Temple bar, conducted by G.A. Sala, Volume 39 (Google eBook)

Front Cover
1873
0 Reviews
  

What people are saying - Write a review

We haven't found any reviews in the usual places.

Common terms and phrases

Popular passages

Page 204 - Excellent wretch ! Perdition catch my soul, But I do love thee ! and when I love thee not Chaos is come again.
Page 213 - Else would a maiden blush bepaint my cheek For that which thou hast heard me speak to-night. Fain would I dwell on form, fain, fain deny What I have...
Page 461 - Forthwith from every squadron and each band, The heads and leaders thither haste, where stood Their great commander ; godlike shapes, and forms Excelling human princely dignities, And Powers that erst...
Page 205 - And keep you in the rear of your affection, Out of the shot and danger of desire. The chariest maid is prodigal enough, If she unmask her beauty to the moon : Virtue itself scapes not calumnious strokes : The canker galls the infants of the spring, Too oft before their buttons be disclosed ; And in the morn and liquid dew of youth Contagious blastments are most imminent.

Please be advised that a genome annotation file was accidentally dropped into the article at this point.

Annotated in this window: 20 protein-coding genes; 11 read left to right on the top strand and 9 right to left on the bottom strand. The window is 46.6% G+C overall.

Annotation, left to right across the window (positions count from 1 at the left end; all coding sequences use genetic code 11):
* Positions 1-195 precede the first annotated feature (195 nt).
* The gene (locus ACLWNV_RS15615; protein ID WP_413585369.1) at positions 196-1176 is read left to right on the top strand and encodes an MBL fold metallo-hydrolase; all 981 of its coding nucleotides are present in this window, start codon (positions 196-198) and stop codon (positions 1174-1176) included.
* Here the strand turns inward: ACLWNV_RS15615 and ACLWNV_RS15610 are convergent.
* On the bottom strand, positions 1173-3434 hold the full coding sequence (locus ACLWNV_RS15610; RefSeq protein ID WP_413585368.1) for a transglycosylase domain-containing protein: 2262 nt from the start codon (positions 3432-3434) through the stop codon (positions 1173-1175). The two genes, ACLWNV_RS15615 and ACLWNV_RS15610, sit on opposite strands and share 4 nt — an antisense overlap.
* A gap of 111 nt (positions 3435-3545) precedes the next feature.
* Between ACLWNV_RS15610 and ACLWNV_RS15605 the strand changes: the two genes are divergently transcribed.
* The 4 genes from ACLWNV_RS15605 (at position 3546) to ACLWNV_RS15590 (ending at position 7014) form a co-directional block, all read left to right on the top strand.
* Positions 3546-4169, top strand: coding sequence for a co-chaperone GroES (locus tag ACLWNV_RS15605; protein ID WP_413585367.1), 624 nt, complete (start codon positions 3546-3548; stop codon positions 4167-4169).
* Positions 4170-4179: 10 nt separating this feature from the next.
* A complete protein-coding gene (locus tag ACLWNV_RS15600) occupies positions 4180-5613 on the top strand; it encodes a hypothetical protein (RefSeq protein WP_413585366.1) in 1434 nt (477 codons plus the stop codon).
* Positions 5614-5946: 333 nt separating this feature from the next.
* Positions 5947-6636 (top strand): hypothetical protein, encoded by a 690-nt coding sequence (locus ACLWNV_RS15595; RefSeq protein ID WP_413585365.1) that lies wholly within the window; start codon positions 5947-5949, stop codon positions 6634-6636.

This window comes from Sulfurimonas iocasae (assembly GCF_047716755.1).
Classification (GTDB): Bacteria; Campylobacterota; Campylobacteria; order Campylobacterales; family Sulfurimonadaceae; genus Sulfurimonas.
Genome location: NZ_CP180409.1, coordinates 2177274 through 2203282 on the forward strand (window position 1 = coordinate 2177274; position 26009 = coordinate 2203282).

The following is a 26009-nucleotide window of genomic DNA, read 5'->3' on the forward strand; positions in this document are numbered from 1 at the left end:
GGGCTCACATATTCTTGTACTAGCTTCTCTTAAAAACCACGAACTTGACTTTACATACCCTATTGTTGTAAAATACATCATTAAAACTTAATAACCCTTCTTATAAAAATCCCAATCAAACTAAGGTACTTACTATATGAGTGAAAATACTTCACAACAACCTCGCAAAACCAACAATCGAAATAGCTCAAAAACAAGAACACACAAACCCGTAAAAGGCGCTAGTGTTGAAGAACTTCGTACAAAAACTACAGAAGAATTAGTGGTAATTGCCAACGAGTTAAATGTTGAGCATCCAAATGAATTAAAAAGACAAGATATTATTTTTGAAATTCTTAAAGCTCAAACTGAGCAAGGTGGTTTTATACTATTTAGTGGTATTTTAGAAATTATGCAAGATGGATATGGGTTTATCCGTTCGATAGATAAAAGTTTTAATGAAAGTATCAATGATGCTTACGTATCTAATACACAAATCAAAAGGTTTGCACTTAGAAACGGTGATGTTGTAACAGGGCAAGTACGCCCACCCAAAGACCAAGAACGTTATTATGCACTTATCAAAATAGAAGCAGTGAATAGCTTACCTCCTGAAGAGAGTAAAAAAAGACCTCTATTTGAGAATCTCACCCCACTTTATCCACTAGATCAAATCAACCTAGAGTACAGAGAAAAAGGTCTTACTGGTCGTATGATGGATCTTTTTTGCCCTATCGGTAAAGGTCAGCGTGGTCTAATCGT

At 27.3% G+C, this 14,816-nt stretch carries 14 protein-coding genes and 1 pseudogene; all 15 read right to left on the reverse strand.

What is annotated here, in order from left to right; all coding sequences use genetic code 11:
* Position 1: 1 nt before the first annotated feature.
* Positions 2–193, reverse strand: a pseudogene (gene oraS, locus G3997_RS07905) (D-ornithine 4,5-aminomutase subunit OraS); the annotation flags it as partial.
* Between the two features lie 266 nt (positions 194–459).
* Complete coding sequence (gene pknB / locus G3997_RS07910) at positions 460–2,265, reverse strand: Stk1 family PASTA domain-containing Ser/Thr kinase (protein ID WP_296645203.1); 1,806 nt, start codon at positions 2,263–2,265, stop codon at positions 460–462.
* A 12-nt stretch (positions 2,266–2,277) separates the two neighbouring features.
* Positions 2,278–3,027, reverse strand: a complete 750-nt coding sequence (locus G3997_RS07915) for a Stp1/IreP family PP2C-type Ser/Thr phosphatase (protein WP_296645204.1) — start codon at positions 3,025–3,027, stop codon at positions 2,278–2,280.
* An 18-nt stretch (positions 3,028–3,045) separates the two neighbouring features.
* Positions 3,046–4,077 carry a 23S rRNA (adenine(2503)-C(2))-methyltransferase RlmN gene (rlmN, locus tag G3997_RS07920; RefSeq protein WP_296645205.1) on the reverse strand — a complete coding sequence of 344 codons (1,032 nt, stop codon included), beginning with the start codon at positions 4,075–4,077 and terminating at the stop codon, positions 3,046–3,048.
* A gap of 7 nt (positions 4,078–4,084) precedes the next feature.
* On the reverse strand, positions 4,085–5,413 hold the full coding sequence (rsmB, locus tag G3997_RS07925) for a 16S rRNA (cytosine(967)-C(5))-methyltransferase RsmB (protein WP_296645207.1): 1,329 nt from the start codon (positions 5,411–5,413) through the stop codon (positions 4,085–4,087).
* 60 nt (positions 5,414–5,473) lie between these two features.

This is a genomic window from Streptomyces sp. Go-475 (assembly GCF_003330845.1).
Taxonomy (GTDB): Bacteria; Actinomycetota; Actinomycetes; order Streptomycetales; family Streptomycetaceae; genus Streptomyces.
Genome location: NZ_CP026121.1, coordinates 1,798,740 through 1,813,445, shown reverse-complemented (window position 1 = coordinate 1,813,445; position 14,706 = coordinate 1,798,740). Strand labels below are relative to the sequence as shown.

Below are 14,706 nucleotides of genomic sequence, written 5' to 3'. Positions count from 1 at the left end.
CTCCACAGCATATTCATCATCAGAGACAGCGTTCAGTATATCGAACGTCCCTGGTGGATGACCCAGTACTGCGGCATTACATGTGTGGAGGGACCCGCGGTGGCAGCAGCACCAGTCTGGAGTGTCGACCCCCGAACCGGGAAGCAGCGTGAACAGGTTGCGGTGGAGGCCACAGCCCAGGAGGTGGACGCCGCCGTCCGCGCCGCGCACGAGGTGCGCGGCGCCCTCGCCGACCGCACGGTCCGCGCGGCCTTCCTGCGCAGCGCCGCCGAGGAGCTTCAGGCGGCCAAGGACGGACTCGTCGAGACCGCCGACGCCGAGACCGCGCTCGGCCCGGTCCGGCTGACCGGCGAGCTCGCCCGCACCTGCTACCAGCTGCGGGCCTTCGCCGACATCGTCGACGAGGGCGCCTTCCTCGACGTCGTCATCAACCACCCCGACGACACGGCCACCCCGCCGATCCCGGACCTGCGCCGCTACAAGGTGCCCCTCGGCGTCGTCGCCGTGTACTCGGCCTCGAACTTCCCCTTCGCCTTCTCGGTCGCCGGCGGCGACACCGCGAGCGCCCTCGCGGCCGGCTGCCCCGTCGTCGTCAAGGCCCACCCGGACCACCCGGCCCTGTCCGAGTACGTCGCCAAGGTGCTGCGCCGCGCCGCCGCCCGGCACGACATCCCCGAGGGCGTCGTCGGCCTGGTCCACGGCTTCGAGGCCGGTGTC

Page 213 - Hecuba to him or he to Hecuba That he should weep for her? What would he do Had he the motive and the cue for passion That I have? He would drown the stage with tears, And cleave the general ear with horrid speech, Make mad the guilty and appal the free, Confound the ignorant, and amaze indeed The very faculties of eyes and ears.
Page 203 - Never durst poet touch a pen to write, Until his ink were tempered with love's sighs; O, then his lines would ravish savage ears, And plant in tyrants mild humility.
Page 214 - My bounty is as boundless as the sea, My love as deep; the more I give to thee, The more I have, for both are infinite.
Page 204 - The current that with gentle murmur glides, Thou know'st, being stopp'd, impatiently doth rage ; But when his fair course is not hindered, He makes sweet music with the enamell'd stones, Giving a gentle kiss to every sedge He overtaketh in his pilgrimage ; And so by many winding nooks he strays, With willing sport, to the wild ocean.
Page 209 - tis too horrible ! The weariest and most loathed worldly life, ^ That age, ache, penury, and imprisonment Can lay on nature, is a paradise To what we fear of death.
Page 29 - Angels and ministers of grace defend us! Be thou a spirit of health or goblin damn'd, Bring with thee airs from heaven or blasts from hell, Be thy intents wicked or charitable, Thou com'st in such a questionable shape, That I will speak to thee: I'll call thee Hamlet, King, father, royal Dane, O, answer me!

Bibliographic information